As you might remember from earlier posts like this one or this one, an intense amount of woodworking used to go into furniture designed to hold sewing machines. But these beautiful cabinet-desks are now largely unneeded, and it is not uncommon for sewing machine collectors to literally break these things up and use them as firewood.
A similar object with a similar problem is the stand-up piano. Once the proud, previously-expensive possession of many a pre-radio music-loving family, these are now literally being given away on Craigslist. And after reading an article about how one Oregon furnituremaker was attempting to repurpose them, Instructables user phish814 got an idea of his own. "This project," he explains, "solves the dilemma of not having adequate workspace in an apartment or other venue in which an unsightly workbench would look out of place."
Phish walks you through every step of the process, starting with initially picking up and moving this beast to transport to your place—a non-trivial task requiring a hoist—through disassembly, including the potentially dangerous removal of the harp strings. "Uprights will have anywhere between 15 and 20 tons of tension on the harp and not handled properly, could break and release all of that force at one time," he explains. Then comes the fun stuff: The building and modification part.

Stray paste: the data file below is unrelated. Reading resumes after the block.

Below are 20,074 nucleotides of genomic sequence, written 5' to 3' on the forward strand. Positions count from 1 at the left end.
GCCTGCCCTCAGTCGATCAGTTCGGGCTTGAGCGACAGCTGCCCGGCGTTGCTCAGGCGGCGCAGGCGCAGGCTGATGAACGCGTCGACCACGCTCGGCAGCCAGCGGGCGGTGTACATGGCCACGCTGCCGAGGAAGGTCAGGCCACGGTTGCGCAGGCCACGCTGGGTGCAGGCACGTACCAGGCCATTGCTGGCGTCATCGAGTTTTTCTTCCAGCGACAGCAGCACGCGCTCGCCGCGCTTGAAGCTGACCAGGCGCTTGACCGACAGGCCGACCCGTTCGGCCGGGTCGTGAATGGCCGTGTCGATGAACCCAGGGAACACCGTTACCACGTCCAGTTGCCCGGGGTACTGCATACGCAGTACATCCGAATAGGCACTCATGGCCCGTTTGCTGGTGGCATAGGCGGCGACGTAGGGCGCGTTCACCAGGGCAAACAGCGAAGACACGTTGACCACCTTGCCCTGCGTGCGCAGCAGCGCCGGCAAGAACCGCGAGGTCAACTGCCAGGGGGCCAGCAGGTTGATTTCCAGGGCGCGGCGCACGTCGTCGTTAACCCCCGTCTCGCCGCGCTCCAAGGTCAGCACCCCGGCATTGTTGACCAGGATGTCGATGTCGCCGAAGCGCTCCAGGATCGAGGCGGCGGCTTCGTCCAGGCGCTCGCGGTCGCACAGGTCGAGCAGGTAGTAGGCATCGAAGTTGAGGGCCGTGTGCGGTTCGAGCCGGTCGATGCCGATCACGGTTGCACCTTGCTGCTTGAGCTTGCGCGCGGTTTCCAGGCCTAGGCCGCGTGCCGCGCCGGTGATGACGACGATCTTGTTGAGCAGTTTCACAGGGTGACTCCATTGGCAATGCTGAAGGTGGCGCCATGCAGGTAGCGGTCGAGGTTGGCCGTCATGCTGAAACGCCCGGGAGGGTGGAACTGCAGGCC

The best part about this project is that it's FREE! This was accomplished by taking the large and heavy cast iron pieces of the piano to the scrap yard which will pay for all of the parts and hardware that you need to build the workbench. In addition to this, reusing it saves it from going into a landfill and opens doors to other projects that can come from the parts not used in the bench itself....
For our piano-playing readers who are blanching at the sight of this, take note of Phish's philosophy: "Please do me and every other instrument lover in the world a huge favor," he writes. "Only convert pianos that aren't feasible to repair. It would be a shame to destroy great instruments for a project like this."